|2 servings||calories per servings 500||protein serving 39 g||carbs per serving 73 g||total fat per serving 8 g|
These little masa cakes, which are stuffed with all sorts of fillings, are traditional street food fare in El Salvador. While they often contain meats or cheese, it’s very easy to “veganize” them with smoky seitan chorizo, which you’ll fold into your pliable masa harina dough and cook in an oil-less pan until crisp and yummy (trust us, it’s a lot easier than you think!). Made from wheat gluten, seitan is high in protein and has a color and texture similar to meat, making it a popular plant-based substitute. The salsa it’s paired with is as zesty as it is colorful, and any left over is even better the next day as the flavors meld together.
|Nutrition Facts||/ Per Serving|
|Total Fat||8 g|
|Saturated Fat||0 g|
|Trans Fat||0 g|
|Total Carbohydrates||73 g|
|Dietary Fiber||9 g|
MISE EN PLACE
• Thinly slice radish.
• Seed and mince 1 inch of jalapeño (use more if you prefer spicier salsa).
• Thinly slice red pepper.
• Reserve artichoke oil. Dice artichoke stems. Cut blossoms into 6-8 pieces.
• Thinly slice green onion, keeping white and green parts separate.
• Shred carrot on a grater.
• Juice 1 lime. Cut remaining lime into wedges.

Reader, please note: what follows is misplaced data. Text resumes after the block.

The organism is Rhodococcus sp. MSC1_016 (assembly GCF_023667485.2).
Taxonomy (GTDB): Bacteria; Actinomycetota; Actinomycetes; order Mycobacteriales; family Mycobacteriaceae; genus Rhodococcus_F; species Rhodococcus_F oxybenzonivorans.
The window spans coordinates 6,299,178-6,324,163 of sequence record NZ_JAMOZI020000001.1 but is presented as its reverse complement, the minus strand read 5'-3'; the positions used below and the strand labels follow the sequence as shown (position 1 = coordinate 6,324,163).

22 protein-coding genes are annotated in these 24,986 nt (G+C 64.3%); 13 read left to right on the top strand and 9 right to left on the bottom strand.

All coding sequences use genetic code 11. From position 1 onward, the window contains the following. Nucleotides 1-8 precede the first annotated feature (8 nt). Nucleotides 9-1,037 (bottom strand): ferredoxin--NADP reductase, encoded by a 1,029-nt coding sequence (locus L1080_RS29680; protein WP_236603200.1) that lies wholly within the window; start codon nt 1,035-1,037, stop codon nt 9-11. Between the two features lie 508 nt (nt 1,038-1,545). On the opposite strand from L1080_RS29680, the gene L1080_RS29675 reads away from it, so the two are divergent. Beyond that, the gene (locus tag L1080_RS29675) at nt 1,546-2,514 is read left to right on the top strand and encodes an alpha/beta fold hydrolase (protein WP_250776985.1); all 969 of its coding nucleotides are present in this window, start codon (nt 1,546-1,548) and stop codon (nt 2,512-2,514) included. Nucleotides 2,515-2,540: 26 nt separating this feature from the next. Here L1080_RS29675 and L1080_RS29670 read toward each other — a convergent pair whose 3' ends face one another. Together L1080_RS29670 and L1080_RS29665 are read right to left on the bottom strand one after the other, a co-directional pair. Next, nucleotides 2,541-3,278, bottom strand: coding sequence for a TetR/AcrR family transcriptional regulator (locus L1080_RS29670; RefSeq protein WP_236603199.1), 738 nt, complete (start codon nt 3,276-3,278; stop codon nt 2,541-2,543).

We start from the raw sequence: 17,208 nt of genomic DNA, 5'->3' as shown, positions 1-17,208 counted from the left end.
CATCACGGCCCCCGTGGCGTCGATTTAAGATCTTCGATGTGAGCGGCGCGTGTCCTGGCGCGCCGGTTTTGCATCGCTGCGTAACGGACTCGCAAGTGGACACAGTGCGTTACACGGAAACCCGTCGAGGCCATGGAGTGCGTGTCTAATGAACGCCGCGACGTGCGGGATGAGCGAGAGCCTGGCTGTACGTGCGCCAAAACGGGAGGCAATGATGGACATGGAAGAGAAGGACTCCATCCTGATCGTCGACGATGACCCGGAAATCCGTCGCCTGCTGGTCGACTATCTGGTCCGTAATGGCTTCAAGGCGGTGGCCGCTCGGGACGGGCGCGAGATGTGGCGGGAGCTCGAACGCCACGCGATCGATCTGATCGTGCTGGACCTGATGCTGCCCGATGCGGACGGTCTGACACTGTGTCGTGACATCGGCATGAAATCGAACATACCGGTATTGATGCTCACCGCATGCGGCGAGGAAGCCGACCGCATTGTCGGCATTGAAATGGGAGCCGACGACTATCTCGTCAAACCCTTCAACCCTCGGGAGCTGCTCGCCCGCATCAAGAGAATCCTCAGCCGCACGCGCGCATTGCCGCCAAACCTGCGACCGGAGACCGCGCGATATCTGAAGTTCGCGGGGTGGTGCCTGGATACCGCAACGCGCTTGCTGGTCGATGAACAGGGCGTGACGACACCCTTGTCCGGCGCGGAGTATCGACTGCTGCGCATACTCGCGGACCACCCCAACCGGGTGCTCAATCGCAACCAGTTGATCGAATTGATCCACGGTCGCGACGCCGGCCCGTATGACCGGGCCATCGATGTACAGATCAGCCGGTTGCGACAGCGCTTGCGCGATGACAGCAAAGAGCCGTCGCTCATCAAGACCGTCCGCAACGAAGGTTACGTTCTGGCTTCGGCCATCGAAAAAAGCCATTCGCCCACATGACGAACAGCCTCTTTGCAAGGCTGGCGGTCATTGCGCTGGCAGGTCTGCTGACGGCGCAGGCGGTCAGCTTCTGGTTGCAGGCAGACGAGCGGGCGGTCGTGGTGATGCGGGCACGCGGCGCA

• Crumble chorizo seitan.
In a bowl, combine radish, jalapeño, red pepper, artichoke, carrot, onion whites and lime juice.
• In a bowl, stir together 1 cup masa harina and 1/4 teaspoon kosher salt.
• Gradually add 3/4 cup hot water. Mix with your hands until masa comes together into a ball. It should be the consistency of play dough and not sticky.
• Adjust consistency as needed with hot water or remaining masa harina.
• Cover with a damp towel. Let rest.
While dough rests:
• Place a skillet over medium-high heat. Add chorizo seitan. Cook, stirring occasionally, until chorizo is lightly browned, 3-4 minutes.
• Transfer chorizo seitan to a bowl. Wipe out skillet.
• Moisten the palms of your hands with cold water.
• Form dough into 4 equal balls. Press into disks about 1/4 inch thick.
• If disks crack along the edges, add a bit more water, 1 tablespoon at a time. If the dough is too wet to hold its shape, add a bit more masa harina, 1 tablespoon at a time.
• Place 2 tablespoons chorizo seitan in the center of each disc. Fold the edges over the filling, and crimp.
• Roll back into a ball. Gently press into a flat disk (if a little filling seeps out, it's okay).
• Reserve remaining chorizo seitan for serving.
• Place a dry skillet over medium-high heat. When pan is hot, add pupusas. Cook without disturbing until brown specks form on the bottom, about 4 minutes.
• Flip pupusas. Cook without disturbing until dark brown specks form on the bottom, 3-4 minutes.
• Taste radish salsa, and adjust seasoning as desired.
• Divide pupusas between 2 plates.
• Top pupusas with salsa and onion greens.
• Serve with lime wedges and remaining chorizo. Enjoy!
Born in the USA, Sandra grew up in Latin America, where she learned about Latin American cuisine. In a career that spans more than two decades, food writer and instructor Sandra Gutierrez has taught thousands how to cook. Born in the United States, this bilingual, award-winning Latina author of four cookbooks is considered one of the top national experts on Latin American and Southern regional cuisines.Learn More...